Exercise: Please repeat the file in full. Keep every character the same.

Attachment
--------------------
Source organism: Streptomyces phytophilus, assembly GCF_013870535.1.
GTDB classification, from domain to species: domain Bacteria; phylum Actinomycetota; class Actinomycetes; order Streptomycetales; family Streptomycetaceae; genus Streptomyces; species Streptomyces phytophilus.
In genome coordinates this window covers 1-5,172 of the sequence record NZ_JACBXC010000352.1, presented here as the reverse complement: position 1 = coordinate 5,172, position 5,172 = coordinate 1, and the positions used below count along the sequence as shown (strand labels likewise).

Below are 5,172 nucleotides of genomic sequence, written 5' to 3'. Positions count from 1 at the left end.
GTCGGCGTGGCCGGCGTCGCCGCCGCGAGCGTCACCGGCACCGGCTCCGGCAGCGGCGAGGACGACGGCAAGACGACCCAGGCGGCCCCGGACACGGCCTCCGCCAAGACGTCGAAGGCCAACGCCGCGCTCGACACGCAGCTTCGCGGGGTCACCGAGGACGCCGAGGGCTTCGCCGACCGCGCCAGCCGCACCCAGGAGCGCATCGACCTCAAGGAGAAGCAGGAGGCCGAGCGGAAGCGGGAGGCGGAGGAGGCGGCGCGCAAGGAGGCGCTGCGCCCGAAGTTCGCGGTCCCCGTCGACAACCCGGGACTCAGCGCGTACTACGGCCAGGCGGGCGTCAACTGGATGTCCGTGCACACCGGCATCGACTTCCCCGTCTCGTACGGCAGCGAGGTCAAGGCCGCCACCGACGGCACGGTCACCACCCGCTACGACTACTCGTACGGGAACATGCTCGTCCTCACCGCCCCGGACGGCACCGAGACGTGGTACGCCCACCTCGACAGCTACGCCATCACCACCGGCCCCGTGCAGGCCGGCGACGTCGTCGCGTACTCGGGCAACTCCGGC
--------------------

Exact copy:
Source organism: Streptomyces phytophilus, assembly GCF_013870535.1.
GTDB classification, from domain to species: domain Bacteria; phylum Actinomycetota; class Actinomycetes; order Streptomycetales; family Streptomycetaceae; genus Streptomyces; species Streptomyces phytophilus.
In genome coordinates this window covers 1-5,172 of the sequence record NZ_JACBXC010000352.1, presented here as the reverse complement: position 1 = coordinate 5,172, position 5,172 = coordinate 1, and the positions used below count along the sequence as shown (strand labels likewise).

Below are 5,172 nucleotides of genomic sequence, written 5' to 3'. Positions count from 1 at the left end.
GTCGGCGTGGCCGGCGTCGCCGCCGCGAGCGTCACCGGCACCGGCTCCGGCAGCGGCGAGGACGACGGCAAGACGACCCAGGCGGCCCCGGACACGGCCTCCGCCAAGACGTCGAAGGCCAACGCCGCGCTCGACACGCAGCTTCGCGGGGTCACCGAGGACGCCGAGGGCTTCGCCGACCGCGCCAGCCGCACCCAGGAGCGCATCGACCTCAAGGAGAAGCAGGAGGCCGAGCGGAAGCGGGAGGCGGAGGAGGCGGCGCGCAAGGAGGCGCTGCGCCCGAAGTTCGCGGTCCCCGTCGACAACCCGGGACTCAGCGCGTACTACGGCCAGGCGGGCGTCAACTGGATGTCCGTGCACACCGGCATCGACTTCCCCGTCTCGTACGGCAGCGAGGTCAAGGCCGCCACCGACGGCACGGTCACCACCCGCTACGACTACTCGTACGGGAACATGCTCGTCCTCACCGCCCCGGACGGCACCGAGACGTGGTACGCCCACCTCGACAGCTACGCCATCACCACCGGCCCCGTGCAGGCCGGCGACGTCGTCGCGTACTCGGGCAACTCCGGC